Consider also providing your customer service employees with the knowledge on how to react and behave in these situations. There are many predictable scenarios, so think about preparing some kind of handbook or conversation guideline. This will not only help your employees and increase their effectiveness, but also ensure consistent customer service. Such a handbook/guideline could include, for example, some standard replies like: Thank you for inquiring about …. A team member will contact you tomorrow with a detailed explanation of a product that fits your business needs/ situation/ etc.
52% of US customers have switched providers in the past year (2016) due to poor customer service.
Customer service is strongly connected to the point above and we even touched on it a bit. But customer service is more than just coping with negative feedback. There’s a lot more you have to bear in mind:
- Response-rate and response-time.
- Being helpful and actually responding to client needs and requests.
- Being polite, patient, and positive.
- Knowledge about the product/service your company offers.
To provide successful customer service on social media, keep these in mind:
Read more about customer service on social media.
If you need to keep an eye on your customer service and improve its performance, Sotrender’s got it covered. Just check out our features like response time or tips for optimization:
Keep in mind the active contact you have with your clients and followers. But it’s more about the overall impression and mainly on social media channels. You won’t appear reliable when there are many unanswered comments or questions under your social media posts. At the same time, it’s a good way not only to engage your followers but also to build your brand awareness and customer loyalty.
Last but not least, don’t forget about your employees. They are the best brand advocates you could possibly have! Treat them well, appreciate their daily efforts, and they’ll spread the good word about your company without you even having to ask about it.
The first thing that comes to mind is LinkedIn, which is mainly about your professional life and happens to be very useful when either recruiting or looking for a job. But other social media channels can also be helpful (lately that means Facebook, as it can reach huge audiences).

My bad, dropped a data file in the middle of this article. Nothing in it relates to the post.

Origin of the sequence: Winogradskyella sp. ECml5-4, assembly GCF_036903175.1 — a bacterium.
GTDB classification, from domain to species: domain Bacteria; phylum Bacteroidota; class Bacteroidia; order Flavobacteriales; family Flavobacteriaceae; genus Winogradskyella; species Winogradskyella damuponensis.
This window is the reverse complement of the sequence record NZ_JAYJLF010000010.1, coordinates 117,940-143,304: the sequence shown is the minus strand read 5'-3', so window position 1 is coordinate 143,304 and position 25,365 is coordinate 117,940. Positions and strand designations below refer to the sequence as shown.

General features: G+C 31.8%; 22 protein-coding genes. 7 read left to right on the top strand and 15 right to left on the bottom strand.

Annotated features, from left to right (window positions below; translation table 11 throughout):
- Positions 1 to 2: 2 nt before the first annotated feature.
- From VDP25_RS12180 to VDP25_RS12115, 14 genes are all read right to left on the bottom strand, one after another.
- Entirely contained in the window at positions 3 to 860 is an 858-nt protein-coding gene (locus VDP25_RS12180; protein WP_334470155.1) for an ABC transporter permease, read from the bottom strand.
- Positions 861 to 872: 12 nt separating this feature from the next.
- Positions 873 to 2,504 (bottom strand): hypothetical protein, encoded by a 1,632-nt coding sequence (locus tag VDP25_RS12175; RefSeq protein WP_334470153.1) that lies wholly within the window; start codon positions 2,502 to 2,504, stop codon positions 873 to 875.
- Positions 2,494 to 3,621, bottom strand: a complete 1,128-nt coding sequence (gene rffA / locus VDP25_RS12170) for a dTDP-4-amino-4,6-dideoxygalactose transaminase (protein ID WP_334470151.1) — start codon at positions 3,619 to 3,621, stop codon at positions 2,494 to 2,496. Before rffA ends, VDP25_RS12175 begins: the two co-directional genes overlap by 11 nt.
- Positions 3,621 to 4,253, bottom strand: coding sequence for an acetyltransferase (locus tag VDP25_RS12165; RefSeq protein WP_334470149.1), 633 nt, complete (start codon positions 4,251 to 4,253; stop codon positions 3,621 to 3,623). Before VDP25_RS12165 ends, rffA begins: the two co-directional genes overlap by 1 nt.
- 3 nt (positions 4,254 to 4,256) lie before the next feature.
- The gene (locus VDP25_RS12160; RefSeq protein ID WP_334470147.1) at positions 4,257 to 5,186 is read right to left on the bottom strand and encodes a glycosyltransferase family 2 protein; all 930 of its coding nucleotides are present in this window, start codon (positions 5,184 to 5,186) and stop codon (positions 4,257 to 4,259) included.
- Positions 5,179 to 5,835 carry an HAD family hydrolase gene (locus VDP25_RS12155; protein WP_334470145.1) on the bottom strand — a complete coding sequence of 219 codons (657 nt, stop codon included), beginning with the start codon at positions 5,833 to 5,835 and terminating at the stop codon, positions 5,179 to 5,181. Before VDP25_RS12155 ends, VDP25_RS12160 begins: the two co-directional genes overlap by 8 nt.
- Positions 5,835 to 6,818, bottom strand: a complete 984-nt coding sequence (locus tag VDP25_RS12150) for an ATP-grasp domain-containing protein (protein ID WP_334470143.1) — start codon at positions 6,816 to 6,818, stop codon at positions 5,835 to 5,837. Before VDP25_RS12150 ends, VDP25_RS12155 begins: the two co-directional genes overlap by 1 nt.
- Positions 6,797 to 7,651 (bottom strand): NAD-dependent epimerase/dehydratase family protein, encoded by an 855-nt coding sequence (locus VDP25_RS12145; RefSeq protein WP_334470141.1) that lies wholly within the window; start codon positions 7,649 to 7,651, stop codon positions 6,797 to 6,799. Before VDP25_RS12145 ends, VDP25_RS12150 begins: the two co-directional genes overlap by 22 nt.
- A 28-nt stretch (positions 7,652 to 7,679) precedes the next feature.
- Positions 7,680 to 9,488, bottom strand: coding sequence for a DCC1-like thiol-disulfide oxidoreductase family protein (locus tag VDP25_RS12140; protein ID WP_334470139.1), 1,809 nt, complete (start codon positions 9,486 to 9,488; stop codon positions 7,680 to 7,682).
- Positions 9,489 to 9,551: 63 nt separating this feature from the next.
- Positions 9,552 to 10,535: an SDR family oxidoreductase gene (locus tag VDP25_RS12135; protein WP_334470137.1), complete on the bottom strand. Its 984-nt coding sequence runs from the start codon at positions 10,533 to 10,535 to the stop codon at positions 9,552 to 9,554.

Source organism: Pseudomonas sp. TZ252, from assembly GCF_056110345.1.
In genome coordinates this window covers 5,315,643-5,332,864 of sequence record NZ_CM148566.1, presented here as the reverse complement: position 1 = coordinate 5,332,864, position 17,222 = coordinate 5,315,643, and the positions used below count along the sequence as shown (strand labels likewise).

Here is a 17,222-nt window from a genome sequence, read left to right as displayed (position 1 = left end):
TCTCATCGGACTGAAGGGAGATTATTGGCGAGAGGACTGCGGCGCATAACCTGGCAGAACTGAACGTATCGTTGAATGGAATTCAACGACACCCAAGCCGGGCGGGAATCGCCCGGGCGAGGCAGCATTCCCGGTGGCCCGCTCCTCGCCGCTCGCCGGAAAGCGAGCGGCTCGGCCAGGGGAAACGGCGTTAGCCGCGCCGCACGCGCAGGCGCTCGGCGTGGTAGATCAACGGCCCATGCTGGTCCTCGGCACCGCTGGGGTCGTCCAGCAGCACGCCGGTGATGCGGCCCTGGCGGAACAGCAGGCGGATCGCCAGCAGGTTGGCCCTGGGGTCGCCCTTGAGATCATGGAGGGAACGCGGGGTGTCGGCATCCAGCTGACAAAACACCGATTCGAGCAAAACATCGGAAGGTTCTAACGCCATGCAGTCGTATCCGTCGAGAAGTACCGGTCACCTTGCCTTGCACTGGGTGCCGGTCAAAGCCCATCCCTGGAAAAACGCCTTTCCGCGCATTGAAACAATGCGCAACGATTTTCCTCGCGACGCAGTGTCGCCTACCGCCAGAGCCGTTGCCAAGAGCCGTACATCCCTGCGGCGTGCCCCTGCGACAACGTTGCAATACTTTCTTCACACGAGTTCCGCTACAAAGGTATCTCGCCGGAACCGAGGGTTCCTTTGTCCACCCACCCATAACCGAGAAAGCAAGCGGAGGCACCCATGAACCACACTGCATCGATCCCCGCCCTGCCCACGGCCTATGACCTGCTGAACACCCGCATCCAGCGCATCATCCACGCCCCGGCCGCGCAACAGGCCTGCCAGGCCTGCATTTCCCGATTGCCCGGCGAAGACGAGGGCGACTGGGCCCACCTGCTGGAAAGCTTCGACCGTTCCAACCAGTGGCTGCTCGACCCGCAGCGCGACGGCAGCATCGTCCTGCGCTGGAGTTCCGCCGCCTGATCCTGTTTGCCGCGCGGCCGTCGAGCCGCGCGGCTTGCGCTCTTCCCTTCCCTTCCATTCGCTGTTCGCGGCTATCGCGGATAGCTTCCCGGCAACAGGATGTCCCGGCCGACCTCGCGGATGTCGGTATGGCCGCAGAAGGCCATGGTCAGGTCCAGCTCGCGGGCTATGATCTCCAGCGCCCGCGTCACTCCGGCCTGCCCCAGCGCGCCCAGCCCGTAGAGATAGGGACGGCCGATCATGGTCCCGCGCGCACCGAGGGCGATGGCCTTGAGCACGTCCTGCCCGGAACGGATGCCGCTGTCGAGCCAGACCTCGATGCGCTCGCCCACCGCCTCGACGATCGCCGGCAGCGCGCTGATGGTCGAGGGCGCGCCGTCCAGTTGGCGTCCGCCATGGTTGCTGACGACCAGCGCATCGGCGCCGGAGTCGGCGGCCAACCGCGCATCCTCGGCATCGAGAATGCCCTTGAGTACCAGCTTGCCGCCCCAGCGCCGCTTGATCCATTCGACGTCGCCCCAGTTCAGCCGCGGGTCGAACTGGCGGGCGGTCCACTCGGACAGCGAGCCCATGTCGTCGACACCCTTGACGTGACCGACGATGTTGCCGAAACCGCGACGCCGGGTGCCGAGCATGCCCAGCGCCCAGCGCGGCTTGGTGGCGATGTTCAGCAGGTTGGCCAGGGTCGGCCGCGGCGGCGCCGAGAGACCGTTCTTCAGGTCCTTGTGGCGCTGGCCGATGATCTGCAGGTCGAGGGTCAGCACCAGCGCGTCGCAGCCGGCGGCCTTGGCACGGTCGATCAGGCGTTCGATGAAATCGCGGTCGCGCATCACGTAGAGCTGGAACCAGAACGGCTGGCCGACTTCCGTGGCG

Apart from LinkedIn, there are also other online platforms or websites. For example, Glassdoor, where one can check others opinions and reviews about each employer. They often provide valuable insights about each company and may even frighten potential employees from your company.
- Satisfied employers are a real treasure that can positively benefit your company.
- There must be a reason why your employees spontaneously share company posts regarding news, achievements, or available job positions.
- Spreading bad opinions online is as easy as spreading a good one, there just has to be a reason to do so.
How to monitor your brand’s online reputation?
Take a moment to look at your online reputation. Once you start taking care of it, you should definitely compare and measure if the implemented changes were actually worth it.
Apart from being up-to-date with your online channels (comments on your blog/e-commerce, Google+ reviews, Facebook opinions, private messages, etc.), you can try using some external tools.
Media monitoring tools, e.g.:
Being present on the internet isn’t the only thing that’s important. You also have to present your brand and product in the best way possible, and it should make you proud.
Implementing all the points mentioned above at once might be difficult, especially if there’s a lot to change and improve. But doing it step by step will be both doable and beneficial.
And don’t ever follow the saying It doesn’t matter what they say (or write) as long as they are talking (writing) about you…
Originally published at www.sotrender.com on July 21, 2017.